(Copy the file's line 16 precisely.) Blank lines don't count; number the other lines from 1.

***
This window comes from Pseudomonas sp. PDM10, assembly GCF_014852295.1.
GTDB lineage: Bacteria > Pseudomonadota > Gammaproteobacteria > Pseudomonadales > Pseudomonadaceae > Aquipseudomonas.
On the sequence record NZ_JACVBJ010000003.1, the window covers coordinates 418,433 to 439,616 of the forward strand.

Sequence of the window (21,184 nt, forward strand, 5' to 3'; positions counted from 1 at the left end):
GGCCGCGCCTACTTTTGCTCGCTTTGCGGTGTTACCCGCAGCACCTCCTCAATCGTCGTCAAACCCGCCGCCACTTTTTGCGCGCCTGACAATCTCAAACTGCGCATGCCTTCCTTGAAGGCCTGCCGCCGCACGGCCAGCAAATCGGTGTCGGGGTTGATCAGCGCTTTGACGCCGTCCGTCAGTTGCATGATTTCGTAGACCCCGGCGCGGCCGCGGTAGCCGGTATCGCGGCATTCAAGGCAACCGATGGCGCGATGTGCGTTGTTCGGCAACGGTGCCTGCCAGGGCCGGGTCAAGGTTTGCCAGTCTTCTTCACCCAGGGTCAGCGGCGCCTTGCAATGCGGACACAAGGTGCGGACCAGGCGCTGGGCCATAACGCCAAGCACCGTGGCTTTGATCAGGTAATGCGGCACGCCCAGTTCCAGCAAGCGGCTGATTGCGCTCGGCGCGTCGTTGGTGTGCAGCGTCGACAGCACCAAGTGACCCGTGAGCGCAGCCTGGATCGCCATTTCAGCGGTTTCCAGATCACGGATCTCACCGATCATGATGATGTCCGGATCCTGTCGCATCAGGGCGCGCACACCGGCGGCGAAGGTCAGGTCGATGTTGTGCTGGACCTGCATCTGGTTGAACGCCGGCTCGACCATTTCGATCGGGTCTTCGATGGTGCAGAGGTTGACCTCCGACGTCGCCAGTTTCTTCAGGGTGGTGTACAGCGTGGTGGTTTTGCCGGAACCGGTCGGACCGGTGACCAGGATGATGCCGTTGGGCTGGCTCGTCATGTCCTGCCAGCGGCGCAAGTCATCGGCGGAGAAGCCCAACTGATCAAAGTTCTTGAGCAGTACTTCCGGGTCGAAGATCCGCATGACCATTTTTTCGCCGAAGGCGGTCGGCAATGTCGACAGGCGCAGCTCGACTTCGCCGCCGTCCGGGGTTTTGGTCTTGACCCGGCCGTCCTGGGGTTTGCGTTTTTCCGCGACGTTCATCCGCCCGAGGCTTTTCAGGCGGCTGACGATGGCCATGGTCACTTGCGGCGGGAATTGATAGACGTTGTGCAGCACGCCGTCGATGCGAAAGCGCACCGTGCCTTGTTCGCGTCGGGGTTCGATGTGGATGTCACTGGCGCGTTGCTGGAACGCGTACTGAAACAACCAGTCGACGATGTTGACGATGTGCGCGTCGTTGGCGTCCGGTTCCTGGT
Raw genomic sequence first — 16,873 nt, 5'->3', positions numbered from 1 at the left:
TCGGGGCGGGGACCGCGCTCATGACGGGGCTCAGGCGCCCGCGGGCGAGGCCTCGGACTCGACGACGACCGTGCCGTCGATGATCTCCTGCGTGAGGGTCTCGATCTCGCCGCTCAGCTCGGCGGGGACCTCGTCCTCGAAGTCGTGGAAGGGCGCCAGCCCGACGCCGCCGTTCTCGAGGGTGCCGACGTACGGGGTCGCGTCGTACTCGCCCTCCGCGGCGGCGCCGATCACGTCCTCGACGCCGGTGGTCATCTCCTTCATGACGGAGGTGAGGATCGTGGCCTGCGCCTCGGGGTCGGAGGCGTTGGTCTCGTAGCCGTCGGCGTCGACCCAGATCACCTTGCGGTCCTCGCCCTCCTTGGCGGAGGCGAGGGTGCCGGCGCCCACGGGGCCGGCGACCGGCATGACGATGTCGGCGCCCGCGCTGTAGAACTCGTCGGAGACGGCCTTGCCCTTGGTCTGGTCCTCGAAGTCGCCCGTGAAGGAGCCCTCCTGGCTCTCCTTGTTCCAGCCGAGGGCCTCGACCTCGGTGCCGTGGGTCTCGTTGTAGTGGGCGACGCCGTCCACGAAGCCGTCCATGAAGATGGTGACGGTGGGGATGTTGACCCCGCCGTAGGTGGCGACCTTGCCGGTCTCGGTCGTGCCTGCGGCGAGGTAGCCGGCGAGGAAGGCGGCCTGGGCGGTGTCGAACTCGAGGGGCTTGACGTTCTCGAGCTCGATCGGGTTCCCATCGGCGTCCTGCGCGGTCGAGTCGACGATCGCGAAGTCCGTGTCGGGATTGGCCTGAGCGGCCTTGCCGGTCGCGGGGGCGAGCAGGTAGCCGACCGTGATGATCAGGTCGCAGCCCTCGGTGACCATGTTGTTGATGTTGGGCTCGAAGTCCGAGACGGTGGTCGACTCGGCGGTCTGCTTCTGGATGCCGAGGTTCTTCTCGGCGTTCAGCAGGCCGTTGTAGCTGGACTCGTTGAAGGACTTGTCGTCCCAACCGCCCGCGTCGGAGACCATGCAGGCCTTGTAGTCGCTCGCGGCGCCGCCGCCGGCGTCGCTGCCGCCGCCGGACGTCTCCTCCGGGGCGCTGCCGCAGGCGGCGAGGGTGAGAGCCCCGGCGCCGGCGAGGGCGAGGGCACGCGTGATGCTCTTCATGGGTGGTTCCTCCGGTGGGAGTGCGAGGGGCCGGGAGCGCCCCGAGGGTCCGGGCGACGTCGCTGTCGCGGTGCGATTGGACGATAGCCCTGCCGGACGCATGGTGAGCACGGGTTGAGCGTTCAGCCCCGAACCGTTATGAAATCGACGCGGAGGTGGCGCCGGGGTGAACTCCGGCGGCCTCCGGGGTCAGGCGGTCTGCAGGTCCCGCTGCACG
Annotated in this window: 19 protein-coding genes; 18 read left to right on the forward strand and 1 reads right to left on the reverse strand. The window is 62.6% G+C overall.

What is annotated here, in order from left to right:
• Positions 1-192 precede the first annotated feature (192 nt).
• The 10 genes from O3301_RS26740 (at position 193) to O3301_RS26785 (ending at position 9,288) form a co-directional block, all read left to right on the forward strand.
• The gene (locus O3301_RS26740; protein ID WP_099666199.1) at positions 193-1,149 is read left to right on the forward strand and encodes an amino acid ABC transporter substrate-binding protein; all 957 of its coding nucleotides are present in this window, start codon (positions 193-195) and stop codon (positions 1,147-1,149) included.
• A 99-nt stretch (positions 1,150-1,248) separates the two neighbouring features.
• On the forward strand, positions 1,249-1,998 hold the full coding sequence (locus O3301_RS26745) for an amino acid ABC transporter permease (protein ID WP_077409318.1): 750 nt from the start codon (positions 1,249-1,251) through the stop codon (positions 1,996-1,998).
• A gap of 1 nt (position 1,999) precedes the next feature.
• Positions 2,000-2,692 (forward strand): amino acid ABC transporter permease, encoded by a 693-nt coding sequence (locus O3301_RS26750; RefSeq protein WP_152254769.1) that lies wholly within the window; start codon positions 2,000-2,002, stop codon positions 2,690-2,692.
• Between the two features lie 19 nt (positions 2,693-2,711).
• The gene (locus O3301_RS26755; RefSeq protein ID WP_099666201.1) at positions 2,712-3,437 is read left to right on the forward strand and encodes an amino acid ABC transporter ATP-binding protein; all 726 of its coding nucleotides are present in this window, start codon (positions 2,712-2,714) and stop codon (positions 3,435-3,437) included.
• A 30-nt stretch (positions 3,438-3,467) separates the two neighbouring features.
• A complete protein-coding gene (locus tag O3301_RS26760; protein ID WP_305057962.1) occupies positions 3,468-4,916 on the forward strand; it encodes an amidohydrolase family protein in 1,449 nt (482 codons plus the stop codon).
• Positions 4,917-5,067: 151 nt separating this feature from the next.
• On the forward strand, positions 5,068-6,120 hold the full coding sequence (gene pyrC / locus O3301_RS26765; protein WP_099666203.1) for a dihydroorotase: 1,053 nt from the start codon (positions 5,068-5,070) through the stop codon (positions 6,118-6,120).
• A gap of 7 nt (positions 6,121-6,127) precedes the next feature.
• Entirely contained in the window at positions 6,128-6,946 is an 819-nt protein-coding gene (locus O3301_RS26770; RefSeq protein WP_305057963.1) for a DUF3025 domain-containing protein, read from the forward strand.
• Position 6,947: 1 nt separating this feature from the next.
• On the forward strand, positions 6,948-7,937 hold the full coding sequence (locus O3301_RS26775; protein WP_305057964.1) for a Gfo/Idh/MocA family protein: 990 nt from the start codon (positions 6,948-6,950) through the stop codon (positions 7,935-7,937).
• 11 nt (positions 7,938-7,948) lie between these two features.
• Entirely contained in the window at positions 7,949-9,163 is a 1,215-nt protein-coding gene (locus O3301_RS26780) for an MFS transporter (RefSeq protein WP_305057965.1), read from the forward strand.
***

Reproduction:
• Positions 2,000-2,692 (forward strand): amino acid ABC transporter permease, encoded by a 693-nt coding sequence (locus O3301_RS26750; RefSeq protein WP_152254769.1) that lies wholly within the window; start codon positions 2,000-2,002, stop codon positions 2,690-2,692.